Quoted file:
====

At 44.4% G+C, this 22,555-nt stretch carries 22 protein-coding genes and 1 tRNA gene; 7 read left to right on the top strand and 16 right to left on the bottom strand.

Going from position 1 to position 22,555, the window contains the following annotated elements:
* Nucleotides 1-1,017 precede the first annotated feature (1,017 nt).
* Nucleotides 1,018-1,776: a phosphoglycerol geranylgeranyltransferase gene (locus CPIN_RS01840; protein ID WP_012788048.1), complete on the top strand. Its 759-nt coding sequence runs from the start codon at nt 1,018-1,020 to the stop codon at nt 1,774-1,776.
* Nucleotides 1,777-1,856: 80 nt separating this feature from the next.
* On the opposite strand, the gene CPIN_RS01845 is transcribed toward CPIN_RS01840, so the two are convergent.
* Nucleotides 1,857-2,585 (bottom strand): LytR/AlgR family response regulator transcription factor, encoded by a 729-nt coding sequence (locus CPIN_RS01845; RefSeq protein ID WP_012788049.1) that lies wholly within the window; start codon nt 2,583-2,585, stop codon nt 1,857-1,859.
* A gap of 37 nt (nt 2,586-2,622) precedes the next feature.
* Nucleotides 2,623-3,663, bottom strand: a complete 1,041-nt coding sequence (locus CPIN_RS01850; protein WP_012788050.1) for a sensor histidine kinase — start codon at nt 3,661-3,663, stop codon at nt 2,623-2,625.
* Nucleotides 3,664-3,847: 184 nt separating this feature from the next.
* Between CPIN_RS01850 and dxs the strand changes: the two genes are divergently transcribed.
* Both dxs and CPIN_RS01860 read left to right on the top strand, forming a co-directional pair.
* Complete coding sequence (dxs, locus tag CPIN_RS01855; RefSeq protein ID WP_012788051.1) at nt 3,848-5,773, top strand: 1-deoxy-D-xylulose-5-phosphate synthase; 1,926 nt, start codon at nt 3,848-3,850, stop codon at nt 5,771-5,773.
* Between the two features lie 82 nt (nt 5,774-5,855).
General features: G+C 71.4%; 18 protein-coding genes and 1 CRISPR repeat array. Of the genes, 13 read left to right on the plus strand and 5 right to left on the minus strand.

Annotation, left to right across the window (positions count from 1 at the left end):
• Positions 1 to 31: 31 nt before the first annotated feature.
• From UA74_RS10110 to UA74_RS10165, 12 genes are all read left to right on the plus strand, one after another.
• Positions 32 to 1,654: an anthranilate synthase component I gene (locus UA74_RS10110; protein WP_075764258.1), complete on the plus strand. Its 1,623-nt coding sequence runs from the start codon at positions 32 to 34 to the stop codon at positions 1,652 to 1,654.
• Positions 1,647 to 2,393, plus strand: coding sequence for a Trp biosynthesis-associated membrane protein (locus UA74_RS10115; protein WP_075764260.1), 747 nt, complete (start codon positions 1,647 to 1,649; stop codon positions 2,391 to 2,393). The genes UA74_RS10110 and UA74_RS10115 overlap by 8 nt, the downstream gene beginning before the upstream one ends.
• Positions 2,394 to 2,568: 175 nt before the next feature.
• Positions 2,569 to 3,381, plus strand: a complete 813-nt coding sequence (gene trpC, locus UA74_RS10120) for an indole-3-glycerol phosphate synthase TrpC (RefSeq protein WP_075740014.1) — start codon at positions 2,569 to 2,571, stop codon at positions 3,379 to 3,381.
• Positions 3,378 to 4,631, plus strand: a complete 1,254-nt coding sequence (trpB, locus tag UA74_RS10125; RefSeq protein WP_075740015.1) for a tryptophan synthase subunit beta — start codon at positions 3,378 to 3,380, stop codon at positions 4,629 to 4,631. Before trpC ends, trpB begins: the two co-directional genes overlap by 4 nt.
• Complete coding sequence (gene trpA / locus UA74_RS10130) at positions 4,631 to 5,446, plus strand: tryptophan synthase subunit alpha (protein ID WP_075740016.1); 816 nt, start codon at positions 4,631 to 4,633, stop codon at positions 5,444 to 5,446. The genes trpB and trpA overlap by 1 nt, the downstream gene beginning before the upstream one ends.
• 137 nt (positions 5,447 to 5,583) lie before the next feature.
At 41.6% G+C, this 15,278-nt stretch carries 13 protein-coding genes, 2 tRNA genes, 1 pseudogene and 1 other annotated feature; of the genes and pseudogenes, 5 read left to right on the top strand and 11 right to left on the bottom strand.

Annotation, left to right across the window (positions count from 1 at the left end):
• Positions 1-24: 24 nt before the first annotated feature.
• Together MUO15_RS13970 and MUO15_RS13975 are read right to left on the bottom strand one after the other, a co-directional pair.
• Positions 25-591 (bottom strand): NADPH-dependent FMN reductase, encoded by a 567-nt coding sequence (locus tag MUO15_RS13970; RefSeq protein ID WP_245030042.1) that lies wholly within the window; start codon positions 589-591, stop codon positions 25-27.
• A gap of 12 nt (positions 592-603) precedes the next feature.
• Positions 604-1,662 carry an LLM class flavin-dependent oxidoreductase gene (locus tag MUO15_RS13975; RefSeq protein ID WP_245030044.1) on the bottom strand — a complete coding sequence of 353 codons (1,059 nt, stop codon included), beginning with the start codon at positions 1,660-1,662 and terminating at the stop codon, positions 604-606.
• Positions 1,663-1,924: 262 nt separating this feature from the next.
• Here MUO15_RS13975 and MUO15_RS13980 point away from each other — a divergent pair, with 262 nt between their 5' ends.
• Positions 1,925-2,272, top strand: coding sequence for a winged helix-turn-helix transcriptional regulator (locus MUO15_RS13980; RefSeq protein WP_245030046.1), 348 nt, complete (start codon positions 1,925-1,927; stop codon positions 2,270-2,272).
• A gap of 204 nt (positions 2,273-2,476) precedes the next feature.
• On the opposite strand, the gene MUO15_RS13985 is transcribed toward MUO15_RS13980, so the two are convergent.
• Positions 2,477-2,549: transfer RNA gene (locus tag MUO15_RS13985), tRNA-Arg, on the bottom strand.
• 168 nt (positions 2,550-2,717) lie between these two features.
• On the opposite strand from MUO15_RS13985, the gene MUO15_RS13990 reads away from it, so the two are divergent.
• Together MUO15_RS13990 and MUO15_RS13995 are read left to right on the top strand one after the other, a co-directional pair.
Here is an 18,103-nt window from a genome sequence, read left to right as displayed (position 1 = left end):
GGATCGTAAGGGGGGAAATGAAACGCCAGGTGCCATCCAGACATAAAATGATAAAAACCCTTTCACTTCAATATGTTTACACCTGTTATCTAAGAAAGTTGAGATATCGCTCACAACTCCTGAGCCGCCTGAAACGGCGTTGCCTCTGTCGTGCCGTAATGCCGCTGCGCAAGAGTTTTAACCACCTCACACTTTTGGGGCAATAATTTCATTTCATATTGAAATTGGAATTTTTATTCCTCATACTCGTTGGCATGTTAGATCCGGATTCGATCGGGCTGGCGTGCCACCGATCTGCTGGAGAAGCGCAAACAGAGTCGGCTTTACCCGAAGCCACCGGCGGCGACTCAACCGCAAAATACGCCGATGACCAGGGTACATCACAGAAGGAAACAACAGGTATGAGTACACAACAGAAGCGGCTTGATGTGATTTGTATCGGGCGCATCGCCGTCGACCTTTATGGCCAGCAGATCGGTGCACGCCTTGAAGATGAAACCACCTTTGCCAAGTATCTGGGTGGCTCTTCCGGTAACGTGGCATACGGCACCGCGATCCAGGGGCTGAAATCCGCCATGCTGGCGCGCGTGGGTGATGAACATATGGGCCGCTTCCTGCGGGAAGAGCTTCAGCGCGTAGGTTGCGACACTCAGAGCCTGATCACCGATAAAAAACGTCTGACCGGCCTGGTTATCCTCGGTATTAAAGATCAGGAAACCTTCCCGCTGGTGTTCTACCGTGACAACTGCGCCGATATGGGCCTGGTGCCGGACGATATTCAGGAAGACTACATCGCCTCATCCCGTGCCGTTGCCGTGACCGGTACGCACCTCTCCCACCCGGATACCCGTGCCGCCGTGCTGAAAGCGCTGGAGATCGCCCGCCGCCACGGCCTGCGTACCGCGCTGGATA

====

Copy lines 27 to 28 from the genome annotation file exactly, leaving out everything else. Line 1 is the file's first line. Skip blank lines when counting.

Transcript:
Annotation, left to right across the window (positions count from 1 at the left end):
• Positions 1-24: 24 nt before the first annotated feature.